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WVU’s West Virginia Small Satellite Center Team awarded 2024 Mission Concept University Nanosat Program Grant

West Virginia Press Association

MORGANTOWN, W.Va. — The West Virginia Small Satellite Center (WVSSC) at West Virginia University (WVU) is among eight teams selected to work with NASA’s CubeSat Launch Initiative (CSLI) and the U.S. military as part of the 2024 Mission Concept University Nanosat Program (UNP). 

Dr. Andrew Rhodes

The team’s principal investigator is Dr. Andrew Rhodes, a WVU Teaching Assistant Professor and  Program Coordinator in the Department of Mechanical, Materials, and Aerospace Engineering. TMC Technologies Senior System Engineer Dr. Mark Suder is the project co-principal investigator. Suder and Rhodes are members of the WVSSC located at the WVU Benjamin M. Statler College of Engineering and Mineral Resources. 

“We are proud to have been selected to work with NASA and the U.S. military to foster innovation and  expertise in the small satellite sector,” Dr. Rhodes said. “This initiative will offer WVU students  invaluable systems engineering training specific to small satellite spacecraft development.” 

Dr. Scott Zemerick

The WVSSC team’s winning effort, “Advancing WVU Space,” will expand the application of the NASA  Operational Simulator for Small Satellites (NOS3) software, developed for the Simulation-to-Flight 1 (STF-1) small satellite built by TMC Technologies in partnership with the West Virginia Space Grant Consortium at NASA’s Katherine Johnson Independent Verification and Validation (IV&V) Center. STF 1, also known as “West Virginia’s First Spacecraft,” operated at near-peak efficiency for 1,893 days (5  years, two months). On February 21, 2024, it finally de-orbited into Earth’s upper atmosphere.  

“NOS3 proved to be a robust framework for system verification and software mission assurance,” TMC  Technologies Chief Engineer and WVSSC Program Manager Dr. Scott Zemerick said. “Through the WVU  Space initiative, we intend to expand the application of NOS3 to small satellite missions investigating the tracking, characterization, and mitigation of space debris.” 

Dr. David Martinelli

Following a kickoff event at NASA’s Kennedy Space Center in Florida in May, the WVSSC team will travel to the U.S. Air Force’s University Nanosatellite Program facilities in Albuquerque, New Mexico  for two months. During their time in Albuquerque, three students from each team will intern with the  Space Dynamics Laboratory, receiving direct mentorship and guidance from small satellite experts to  refine their proposals and enhance their project’s viability for spaceflight under NASA’s CSLI or Air Force nanosatellite launch opportunities. 

The program culminates in final presentations held in Albuquerque, with participants also encouraged  to attend the Small Satellite Conference in Logan, Utah, in August.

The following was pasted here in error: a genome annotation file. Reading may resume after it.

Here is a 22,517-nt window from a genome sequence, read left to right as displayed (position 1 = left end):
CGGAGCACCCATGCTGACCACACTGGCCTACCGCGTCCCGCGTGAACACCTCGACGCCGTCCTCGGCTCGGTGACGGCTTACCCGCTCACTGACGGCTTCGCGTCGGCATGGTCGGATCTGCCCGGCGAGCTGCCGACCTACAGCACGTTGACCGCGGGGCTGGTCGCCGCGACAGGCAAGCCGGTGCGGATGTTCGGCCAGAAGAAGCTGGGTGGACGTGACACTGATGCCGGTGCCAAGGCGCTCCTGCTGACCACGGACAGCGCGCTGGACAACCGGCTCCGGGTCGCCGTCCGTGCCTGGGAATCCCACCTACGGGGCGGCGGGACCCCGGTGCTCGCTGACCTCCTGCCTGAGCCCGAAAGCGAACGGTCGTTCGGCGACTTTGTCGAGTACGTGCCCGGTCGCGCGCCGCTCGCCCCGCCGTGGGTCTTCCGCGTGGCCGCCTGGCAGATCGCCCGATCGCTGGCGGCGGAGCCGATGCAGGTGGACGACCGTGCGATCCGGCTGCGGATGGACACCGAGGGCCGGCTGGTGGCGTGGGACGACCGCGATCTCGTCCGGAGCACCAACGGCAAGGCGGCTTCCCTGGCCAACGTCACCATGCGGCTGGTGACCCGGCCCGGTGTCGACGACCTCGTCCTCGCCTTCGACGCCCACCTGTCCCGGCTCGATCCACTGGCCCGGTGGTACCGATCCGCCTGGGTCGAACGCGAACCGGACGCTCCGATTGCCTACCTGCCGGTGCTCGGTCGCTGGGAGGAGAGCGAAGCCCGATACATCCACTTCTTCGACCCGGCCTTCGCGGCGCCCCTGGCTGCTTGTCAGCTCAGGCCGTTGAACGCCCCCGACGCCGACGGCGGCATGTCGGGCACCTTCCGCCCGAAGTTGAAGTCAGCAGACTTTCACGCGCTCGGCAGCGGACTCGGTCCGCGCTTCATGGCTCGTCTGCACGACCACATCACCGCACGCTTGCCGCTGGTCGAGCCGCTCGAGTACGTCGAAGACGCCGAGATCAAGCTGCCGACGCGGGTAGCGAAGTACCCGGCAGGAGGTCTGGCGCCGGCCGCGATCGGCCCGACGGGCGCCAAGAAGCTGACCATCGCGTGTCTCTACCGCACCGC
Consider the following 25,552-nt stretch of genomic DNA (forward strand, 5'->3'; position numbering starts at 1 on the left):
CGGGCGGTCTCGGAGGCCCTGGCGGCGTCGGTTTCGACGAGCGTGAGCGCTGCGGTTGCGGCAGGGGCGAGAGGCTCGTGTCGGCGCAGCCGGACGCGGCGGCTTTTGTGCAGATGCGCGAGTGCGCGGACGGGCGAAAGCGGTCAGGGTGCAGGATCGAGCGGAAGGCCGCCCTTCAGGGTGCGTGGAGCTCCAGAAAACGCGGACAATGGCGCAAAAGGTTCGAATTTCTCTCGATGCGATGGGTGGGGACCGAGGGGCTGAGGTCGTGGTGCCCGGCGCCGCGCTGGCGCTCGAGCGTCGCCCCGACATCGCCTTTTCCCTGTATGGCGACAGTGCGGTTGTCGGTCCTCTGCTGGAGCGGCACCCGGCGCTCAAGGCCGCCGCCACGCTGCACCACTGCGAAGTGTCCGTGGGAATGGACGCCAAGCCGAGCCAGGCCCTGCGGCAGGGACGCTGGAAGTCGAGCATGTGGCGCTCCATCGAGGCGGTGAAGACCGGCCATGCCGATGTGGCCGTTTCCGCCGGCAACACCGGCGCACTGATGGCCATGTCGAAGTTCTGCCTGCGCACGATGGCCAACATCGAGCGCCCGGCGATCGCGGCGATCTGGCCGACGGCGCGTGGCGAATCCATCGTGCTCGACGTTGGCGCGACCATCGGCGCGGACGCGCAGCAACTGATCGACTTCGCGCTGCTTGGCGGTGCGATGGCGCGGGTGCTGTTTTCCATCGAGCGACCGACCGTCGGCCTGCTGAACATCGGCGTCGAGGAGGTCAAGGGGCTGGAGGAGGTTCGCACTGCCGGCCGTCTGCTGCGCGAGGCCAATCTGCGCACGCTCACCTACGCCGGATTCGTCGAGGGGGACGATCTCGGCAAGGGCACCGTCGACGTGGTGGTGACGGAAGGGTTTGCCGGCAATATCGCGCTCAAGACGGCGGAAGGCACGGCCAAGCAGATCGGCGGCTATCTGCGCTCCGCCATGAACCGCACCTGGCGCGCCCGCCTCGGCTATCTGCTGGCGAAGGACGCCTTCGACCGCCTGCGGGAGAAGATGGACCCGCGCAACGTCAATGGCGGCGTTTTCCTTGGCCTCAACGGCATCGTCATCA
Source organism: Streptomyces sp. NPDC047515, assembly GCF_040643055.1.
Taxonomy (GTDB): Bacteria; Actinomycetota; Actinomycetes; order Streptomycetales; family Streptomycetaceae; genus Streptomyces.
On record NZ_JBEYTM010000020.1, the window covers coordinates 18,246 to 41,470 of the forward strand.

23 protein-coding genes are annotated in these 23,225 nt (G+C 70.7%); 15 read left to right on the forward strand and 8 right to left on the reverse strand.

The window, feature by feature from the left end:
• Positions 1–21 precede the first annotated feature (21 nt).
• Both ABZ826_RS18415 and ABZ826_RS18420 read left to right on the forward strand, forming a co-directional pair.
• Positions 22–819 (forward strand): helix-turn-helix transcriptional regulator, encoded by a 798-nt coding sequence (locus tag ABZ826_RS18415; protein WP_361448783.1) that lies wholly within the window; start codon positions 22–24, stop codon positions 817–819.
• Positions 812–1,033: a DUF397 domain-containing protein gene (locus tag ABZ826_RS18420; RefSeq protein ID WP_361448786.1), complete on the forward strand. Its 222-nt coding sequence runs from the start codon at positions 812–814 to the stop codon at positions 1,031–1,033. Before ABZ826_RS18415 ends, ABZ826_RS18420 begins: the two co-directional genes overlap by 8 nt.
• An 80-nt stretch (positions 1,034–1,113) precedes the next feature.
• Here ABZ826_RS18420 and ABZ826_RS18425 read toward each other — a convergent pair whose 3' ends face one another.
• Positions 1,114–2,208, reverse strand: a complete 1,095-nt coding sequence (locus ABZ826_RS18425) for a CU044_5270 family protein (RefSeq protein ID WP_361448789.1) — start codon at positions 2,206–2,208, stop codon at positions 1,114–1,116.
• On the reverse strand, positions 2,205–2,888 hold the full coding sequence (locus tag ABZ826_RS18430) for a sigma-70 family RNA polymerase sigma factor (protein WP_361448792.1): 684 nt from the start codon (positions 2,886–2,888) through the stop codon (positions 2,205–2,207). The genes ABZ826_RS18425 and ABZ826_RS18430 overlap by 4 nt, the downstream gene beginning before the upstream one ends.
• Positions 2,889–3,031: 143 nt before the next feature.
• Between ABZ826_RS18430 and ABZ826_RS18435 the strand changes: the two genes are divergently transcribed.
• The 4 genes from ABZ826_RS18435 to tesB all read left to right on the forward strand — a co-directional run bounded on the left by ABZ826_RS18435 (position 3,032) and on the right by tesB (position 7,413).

“This program reflects the importance of educating the next generation of small satellite systems  engineers,” said Dr. David Martinelli, a WVU Research Professor and WVSSC Director. “We are  thankful for the opportunity to showcase the small satellite success happening at WVU and the West  Virginia Small Satellite Center.” 

For more information, please contact John Dahlia, West Virginia Small Satellite Center Outreach  Coordinator, at (304) 276-3161 or by email at [email protected]

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About the West Virginia Small Satellite Center 

The West Virginia Small Satellite Center (WVSSC) is a partnership between West Virginia University  (WVU), West Virginia Space Grant Consortium, and TMC Technologies (TMC). The WVSSC is  dedicated to designing, developing, and operating small satellite missions. Located in Morgantown,  WV, the WVSSC provides a wide range of services to support small satellite missions. The center’s  team of experts works with clients to develop customized small satellite solutions that meet specific  mission requirements and offers training programs to help educate and prepare the next generation  of space professionals. 

About the University Nanosat Program 

Established in 1999, UNP was the first federally funded program dedicated exclusively to university  participation in spacecraft development and nearly 5,000 students from 38 U.S. universities have  participated since its beginning. Remaining true to its founding principle of education, the program  has developed into the premier U.S. small satellite education program. 

Over the years, the program has had 11 cycles of student programs. Lessons learned have been  steadily folded into the program architecture, increasing program success and maximizing the  educational experience.

Feature image caption:

The West Virginia University and West Virginia Small Satellite Center team at NASA’s Kennedy Space Center in Florida during the four-day kickoff event held in May. Along with Principal Investigator Dr. Andrew Rhodes and Co-Principal Investigator Dr. Mark Suder, three WVU students are part of the team. They are Junior Evie Harper, Senior Sam Blair, and Junior Isabella Hart. Left to Right: Dr. Andrew Rhodes, Evie Harper, Sam Blair, Isabella Hart, and Dr. Mark Suder

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